Thank you for the advise people.
    By the way "audiokid" mean record at -18db RMS,right?
    But in my case Antelope Orion32 with max input and output of 20 dbu-I can record -16 RMS-right?
    Also,at that point i can not post free examlpes of my work(you know copy right)
    Also,can you share your opinion for your analog comp like Crane song STC8 and the rest one.
     
  8. Boswell

    Boswell Moderator Distinguished Member

    Chris, I can't believe you capture your hybrid mix at 16-bit. Do you not capture at 24-bit for mastering and then truncate+dither the mastered 2-track down to 16-bit?
     
  9. audiokid

    audiokid Staff

    or 24bit but I don't want to dither. Let me re phrase that, do what sounds best to you. If I was sending it off to be mastered, or asked for a specific value, I would capture it as requested.

    I have been 44.1 / 24 and 88.2/ 24 for years and recently just switched to 16bit. I cannot tell the difference enough to even worry about it. Not online, thats for sure. When I'm going straight through like most of us are now, 16bit sound just fine. No dithering and the online version sounds close enough to what I upload.


    But, should I be? Maybe my ears are shot lol. I don't worry as much about a lot of things lately.

    Pro Tools 10 Hard Drive Requirements
     
  10. Mo Facta

    Mo Facta Active Member

    Technically you would be clipping the analog stage of the converter. How that sounds depends on the converter. Digital clipping is difficult to do when there is an analog stage involved. The max input level, say +24dBu would correspond to 0dBfs in the digital domain. If the analog front end of a converter distorts badly, THAT will be the source of the clipping distortion, not DIGITAL, per say. Depending on the converter, it may be a combination of both.

    In any case, the guy is well informed that mastering engineers have been clipping masters for a while now. They just happen to use high quality converters that don't impart a lot of distortion at clip point. Use an analog processor with greater headroom than your converters, and you'll get a clean signal all the way til clip point resulting in lopped off peaks. It's no secret.

    Try it. I challenge anyone here to clip a waveform 100% digitally. The only way you can do it effectively is if you push the gain digitally in a fixed point environment and then bounce the track down.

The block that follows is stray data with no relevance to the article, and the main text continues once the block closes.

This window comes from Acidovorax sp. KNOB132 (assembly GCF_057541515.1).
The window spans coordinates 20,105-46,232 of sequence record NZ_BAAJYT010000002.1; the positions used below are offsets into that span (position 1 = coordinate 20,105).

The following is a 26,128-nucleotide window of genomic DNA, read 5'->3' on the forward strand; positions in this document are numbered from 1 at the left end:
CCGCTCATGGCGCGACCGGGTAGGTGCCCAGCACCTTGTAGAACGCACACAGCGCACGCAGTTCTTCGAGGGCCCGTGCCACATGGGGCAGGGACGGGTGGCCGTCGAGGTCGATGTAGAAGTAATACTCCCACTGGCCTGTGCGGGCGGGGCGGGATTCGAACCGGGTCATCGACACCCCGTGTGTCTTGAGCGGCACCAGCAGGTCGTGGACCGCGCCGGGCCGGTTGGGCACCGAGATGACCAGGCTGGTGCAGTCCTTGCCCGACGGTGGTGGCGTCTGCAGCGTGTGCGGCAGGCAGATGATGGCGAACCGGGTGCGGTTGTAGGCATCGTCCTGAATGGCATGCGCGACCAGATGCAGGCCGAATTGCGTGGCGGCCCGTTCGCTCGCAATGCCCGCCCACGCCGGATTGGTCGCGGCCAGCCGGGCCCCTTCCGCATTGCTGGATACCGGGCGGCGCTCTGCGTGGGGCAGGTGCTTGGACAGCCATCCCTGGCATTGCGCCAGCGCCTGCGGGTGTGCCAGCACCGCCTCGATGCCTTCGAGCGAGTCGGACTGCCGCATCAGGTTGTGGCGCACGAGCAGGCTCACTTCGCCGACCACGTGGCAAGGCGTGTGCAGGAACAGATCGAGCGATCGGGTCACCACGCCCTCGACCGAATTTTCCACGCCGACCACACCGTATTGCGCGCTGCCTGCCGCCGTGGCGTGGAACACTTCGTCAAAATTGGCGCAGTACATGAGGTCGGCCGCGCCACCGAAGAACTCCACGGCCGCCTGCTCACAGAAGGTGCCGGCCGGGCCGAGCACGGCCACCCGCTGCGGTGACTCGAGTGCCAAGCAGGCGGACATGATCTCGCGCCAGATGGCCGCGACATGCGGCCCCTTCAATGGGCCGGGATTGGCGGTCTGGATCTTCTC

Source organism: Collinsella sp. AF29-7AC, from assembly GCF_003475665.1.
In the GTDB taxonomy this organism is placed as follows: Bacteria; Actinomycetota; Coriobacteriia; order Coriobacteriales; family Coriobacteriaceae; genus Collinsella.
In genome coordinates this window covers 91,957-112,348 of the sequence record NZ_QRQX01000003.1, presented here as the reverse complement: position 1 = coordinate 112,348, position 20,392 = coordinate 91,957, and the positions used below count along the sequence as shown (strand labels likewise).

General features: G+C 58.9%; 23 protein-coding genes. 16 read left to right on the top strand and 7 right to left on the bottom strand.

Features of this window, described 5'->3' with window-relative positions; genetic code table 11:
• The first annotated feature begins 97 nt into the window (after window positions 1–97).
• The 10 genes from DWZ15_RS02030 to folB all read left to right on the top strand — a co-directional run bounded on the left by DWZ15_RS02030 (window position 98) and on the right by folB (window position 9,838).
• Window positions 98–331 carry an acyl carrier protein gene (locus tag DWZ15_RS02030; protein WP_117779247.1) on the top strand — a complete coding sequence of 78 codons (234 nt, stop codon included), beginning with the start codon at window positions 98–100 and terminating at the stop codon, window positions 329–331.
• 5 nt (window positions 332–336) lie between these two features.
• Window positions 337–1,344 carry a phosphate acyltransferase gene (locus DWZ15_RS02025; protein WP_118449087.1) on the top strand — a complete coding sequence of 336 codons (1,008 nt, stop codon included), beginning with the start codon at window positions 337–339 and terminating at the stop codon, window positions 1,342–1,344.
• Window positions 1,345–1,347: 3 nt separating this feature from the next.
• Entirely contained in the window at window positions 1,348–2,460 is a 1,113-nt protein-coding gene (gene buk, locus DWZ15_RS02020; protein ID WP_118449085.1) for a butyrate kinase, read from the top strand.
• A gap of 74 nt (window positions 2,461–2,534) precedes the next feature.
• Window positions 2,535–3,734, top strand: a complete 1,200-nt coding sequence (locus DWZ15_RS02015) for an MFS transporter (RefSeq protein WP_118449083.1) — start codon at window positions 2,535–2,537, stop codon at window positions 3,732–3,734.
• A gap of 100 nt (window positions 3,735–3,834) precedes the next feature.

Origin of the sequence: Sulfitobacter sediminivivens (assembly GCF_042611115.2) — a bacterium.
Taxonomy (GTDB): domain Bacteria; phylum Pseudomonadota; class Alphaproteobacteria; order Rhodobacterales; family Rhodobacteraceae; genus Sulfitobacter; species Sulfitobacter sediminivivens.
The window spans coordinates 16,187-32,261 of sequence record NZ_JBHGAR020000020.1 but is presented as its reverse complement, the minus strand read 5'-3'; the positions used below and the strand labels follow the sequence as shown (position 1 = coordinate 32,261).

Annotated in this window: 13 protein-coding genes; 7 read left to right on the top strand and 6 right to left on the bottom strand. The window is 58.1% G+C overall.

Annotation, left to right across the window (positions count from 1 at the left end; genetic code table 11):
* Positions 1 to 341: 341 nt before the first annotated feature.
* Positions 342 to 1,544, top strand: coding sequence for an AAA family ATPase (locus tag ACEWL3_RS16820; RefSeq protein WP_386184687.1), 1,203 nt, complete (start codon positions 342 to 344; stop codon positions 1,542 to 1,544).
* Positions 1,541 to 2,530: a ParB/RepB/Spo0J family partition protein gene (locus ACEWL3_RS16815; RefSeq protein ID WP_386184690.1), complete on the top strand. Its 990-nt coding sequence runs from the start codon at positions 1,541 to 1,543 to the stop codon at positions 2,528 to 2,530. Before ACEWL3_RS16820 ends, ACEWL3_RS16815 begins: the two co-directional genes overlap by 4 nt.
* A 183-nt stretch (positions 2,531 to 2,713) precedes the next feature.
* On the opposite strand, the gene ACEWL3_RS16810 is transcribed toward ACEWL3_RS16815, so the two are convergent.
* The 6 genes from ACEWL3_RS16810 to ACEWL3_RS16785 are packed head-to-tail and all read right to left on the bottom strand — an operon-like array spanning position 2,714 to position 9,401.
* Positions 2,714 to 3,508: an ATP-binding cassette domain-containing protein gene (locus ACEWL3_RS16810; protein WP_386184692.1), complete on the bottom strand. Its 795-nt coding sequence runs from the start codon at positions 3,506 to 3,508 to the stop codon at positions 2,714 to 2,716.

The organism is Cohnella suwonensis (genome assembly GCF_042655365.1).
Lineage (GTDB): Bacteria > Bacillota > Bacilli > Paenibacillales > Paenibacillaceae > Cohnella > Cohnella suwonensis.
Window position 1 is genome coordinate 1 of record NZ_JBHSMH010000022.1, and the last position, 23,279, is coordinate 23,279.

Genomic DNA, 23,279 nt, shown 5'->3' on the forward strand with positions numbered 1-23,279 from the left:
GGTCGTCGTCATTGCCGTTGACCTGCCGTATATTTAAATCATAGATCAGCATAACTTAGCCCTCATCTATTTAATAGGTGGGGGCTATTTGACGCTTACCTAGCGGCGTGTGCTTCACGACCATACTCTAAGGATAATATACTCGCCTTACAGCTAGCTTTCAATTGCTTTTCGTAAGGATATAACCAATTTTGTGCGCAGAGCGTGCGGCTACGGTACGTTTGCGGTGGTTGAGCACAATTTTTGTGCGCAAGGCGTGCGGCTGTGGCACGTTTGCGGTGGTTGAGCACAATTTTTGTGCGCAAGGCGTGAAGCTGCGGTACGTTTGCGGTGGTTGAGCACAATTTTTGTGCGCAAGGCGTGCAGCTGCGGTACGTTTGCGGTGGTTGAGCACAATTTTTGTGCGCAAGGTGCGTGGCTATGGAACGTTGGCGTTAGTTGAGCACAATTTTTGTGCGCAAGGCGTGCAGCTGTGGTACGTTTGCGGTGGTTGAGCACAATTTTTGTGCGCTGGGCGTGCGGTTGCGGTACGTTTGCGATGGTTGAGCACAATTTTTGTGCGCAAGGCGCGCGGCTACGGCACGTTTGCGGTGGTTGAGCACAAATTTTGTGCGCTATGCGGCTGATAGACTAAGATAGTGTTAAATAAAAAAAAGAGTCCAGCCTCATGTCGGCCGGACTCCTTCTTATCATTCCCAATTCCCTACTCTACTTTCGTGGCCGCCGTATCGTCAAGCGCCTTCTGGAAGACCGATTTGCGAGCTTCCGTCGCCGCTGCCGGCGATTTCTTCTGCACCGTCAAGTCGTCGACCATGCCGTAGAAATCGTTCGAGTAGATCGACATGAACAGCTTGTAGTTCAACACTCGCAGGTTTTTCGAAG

Cheers :)
     
  11. Boswell

    Boswell Moderator Distinguished Member

    You have to distinguish between saturation and clipping. Analogue stages (including the input sections of an A-D converter) saturate if overloaded. This is not a sudden process as the input amplitude is increased, but has a curve that over a small range flattens off to horizontal if the overload is too great.

    By contrast, the clipping of an A-D converter is sudden and precise action where the converter runs out of digital values to represent the input. Good quality A-D converters have analog drive circuits that do not go into the saturation region until well over the clipping level.

    Many mix engineers do indeed deliberately go into digital clipping on some tracks. It's a way of increasing the average level of the track at the expense of some distortion on peaks without having to suffer the artifacts of brickwall limiters.
     
  12. audiokid

    audiokid Staff

    Nicely explained guys but it seems like an odd way of increasing level. Out of sheer interest, I'd participate or love to hear two example in a loudness war to see if a song actually benefits from this.

    Mo or Bos, would you do this for us or can I get some coaching and I'll try it?
     
  13. Boswell

    Boswell Moderator Distinguished Member

    Yes, it sounds odd to describe it on its own, but it's used as another weapon in the battle.

    Sorry to say I stay back from the loudness wars in my mixing. However, I do make sure I keep in touch so I know where my no-go territory starts (and it's not at 0dB).
     
  14. Kurt Foster

    Kurt Foster Distinguished Member

    Screenshot from 2013-10-23 10:44:20.jpg

    LOL!
     
  15. Mo Facta

    Mo Facta Active Member

    This has been part of my argument in analog vs digital clipping as well. Saturation and eventually clipping is gradual but there is indeed an overload (voltage) limit at which time the waveform gets lopped off. Between the onset of saturation and overload there is also harmonic distortion introduced, which results in a jagged sort of squarewave.

    Exactly.

    I would say this is more of a mastering practice. Clipping a high end converter will lop off the peak cleanly. The momentary square waves are often too short to hear so it gives the impression of a truly infinite brickwall limter.

    Cheers :)
     

Share This Page